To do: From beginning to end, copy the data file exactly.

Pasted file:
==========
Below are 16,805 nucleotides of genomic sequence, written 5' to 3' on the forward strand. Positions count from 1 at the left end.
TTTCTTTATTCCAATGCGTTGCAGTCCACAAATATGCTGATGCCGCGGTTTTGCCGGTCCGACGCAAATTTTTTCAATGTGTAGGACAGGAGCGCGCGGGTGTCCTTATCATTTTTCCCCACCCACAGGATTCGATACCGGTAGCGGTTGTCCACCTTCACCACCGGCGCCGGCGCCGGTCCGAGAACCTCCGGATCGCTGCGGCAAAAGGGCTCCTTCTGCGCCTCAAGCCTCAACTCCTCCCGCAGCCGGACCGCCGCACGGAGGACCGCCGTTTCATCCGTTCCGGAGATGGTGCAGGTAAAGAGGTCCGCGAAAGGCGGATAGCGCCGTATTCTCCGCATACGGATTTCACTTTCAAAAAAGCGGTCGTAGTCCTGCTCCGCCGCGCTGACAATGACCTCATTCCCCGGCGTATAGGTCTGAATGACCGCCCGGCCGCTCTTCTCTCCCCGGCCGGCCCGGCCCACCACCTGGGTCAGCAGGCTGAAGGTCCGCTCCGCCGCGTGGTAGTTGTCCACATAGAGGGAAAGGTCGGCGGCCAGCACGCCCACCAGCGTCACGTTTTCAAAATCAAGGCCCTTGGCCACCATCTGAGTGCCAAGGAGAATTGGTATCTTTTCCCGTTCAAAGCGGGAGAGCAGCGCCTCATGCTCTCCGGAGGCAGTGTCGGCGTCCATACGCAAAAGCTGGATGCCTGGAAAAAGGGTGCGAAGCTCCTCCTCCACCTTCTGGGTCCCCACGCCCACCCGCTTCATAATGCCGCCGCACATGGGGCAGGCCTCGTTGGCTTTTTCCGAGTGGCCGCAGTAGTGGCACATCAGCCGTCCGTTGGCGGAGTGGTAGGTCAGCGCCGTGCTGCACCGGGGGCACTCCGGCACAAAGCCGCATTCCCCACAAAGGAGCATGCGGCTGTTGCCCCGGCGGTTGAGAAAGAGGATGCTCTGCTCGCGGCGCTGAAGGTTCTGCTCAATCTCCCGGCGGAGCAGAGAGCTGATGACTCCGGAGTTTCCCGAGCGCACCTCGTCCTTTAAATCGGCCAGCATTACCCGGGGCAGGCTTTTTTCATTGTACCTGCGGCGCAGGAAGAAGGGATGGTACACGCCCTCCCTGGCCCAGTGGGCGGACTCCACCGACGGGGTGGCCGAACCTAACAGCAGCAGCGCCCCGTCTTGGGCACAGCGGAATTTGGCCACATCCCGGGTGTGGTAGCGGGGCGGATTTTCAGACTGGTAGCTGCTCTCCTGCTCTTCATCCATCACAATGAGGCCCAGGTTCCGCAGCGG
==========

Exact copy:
Below are 16,805 nucleotides of genomic sequence, written 5' to 3' on the forward strand. Positions count from 1 at the left end.
TTTCTTTATTCCAATGCGTTGCAGTCCACAAATATGCTGATGCCGCGGTTTTGCCGGTCCGACGCAAATTTTTTCAATGTGTAGGACAGGAGCGCGCGGGTGTCCTTATCATTTTTCCCCACCCACAGGATTCGATACCGGTAGCGGTTGTCCACCTTCACCACCGGCGCCGGCGCCGGTCCGAGAACCTCCGGATCGCTGCGGCAAAAGGGCTCCTTCTGCGCCTCAAGCCTCAACTCCTCCCGCAGCCGGACCGCCGCACGGAGGACCGCCGTTTCATCCGTTCCGGAGATGGTGCAGGTAAAGAGGTCCGCGAAAGGCGGATAGCGCCGTATTCTCCGCATACGGATTTCACTTTCAAAAAAGCGGTCGTAGTCCTGCTCCGCCGCGCTGACAATGACCTCATTCCCCGGCGTATAGGTCTGAATGACCGCCCGGCCGCTCTTCTCTCCCCGGCCGGCCCGGCCCACCACCTGGGTCAGCAGGCTGAAGGTCCGCTCCGCCGCGTGGTAGTTGTCCACATAGAGGGAAAGGTCGGCGGCCAGCACGCCCACCAGCGTCACGTTTTCAAAATCAAGGCCCTTGGCCACCATCTGAGTGCCAAGGAGAATTGGTATCTTTTCCCGTTCAAAGCGGGAGAGCAGCGCCTCATGCTCTCCGGAGGCAGTGTCGGCGTCCATACGCAAAAGCTGGATGCCTGGAAAAAGGGTGCGAAGCTCCTCCTCCACCTTCTGGGTCCCCACGCCCACCCGCTTCATAATGCCGCCGCACATGGGGCAGGCCTCGTTGGCTTTTTCCGAGTGGCCGCAGTAGTGGCACATCAGCCGTCCGTTGGCGGAGTGGTAGGTCAGCGCCGTGCTGCACCGGGGGCACTCCGGCACAAAGCCGCATTCCCCACAAAGGAGCATGCGGCTGTTGCCCCGGCGGTTGAGAAAGAGGATGCTCTGCTCGCGGCGCTGAAGGTTCTGCTCAATCTCCCGGCGGAGCAGAGAGCTGATGACTCCGGAGTTTCCCGAGCGCACCTCGTCCTTTAAATCGGCCAGCATTACCCGGGGCAGGCTTTTTTCATTGTACCTGCGGCGCAGGAAGAAGGGATGGTACACGCCCTCCCTGGCCCAGTGGGCGGACTCCACCGACGGGGTGGCCGAACCTAACAGCAGCAGCGCCCCGTCTTGGGCACAGCGGAATTTGGCCACATCCCGGGTGTGGTAGCGGGGCGGATTTTCAGACTGGTAGCTGCTCTCCTGCTCTTCATCCATCACAATGAGGCCCAGGTTCCGCAGCGG